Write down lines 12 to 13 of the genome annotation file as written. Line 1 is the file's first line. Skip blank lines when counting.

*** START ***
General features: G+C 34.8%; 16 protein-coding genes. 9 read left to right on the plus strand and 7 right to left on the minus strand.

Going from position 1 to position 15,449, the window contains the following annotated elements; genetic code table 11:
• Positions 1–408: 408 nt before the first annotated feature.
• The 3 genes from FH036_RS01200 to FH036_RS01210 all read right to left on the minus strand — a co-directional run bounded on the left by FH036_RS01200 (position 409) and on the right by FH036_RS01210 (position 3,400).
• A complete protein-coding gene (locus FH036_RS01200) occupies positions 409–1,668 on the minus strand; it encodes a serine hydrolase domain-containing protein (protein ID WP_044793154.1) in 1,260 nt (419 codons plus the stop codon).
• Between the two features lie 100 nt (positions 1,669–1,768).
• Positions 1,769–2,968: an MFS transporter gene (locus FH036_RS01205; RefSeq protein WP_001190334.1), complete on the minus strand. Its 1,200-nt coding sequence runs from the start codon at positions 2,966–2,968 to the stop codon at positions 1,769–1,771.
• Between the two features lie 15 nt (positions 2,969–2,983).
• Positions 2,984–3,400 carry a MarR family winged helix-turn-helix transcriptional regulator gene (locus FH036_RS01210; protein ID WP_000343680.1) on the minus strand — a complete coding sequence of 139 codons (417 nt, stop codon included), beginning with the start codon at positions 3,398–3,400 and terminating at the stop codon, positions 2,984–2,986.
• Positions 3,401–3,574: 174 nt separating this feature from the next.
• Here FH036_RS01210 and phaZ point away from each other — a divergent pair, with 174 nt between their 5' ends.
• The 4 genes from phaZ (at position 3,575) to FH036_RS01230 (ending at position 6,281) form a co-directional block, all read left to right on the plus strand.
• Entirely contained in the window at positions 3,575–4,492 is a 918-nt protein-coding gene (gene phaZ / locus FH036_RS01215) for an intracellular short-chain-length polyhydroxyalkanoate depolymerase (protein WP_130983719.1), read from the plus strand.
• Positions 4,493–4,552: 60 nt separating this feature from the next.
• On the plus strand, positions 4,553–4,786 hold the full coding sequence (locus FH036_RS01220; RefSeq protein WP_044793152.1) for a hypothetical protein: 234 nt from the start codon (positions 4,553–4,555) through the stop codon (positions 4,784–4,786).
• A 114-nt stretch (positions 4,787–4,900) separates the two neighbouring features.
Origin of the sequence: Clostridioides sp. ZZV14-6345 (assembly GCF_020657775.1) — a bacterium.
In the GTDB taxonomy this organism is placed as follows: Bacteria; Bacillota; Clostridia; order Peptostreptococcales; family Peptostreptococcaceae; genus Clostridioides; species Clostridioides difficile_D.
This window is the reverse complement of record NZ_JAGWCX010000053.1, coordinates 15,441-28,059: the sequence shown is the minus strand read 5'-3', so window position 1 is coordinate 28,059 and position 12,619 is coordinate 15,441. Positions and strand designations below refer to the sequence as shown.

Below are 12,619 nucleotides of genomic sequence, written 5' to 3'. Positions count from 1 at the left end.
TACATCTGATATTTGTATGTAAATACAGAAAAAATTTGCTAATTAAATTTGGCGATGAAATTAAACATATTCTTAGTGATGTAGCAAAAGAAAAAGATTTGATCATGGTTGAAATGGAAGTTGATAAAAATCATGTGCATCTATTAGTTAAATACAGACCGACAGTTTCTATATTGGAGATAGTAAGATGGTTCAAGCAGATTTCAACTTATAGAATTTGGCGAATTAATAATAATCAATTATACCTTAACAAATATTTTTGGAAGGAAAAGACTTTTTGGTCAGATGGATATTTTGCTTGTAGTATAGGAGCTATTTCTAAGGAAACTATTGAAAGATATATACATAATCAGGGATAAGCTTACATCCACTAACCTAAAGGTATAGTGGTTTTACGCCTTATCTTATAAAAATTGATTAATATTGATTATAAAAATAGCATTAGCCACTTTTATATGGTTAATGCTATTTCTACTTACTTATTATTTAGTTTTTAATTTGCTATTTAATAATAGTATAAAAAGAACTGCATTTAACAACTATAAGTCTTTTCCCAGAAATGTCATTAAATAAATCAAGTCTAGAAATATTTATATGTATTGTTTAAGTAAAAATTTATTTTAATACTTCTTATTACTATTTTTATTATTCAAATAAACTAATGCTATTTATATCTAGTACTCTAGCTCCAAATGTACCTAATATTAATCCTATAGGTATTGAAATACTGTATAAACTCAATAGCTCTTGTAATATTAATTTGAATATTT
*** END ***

• The 4 genes from phaZ (at position 3,575) to FH036_RS01230 (ending at position 6,281) form a co-directional block, all read left to right on the plus strand.
• Entirely contained in the window at positions 3,575–4,492 is a 918-nt protein-coding gene (gene phaZ / locus FH036_RS01215) for an intracellular short-chain-length polyhydroxyalkanoate depolymerase (protein WP_130983719.1), read from the plus strand.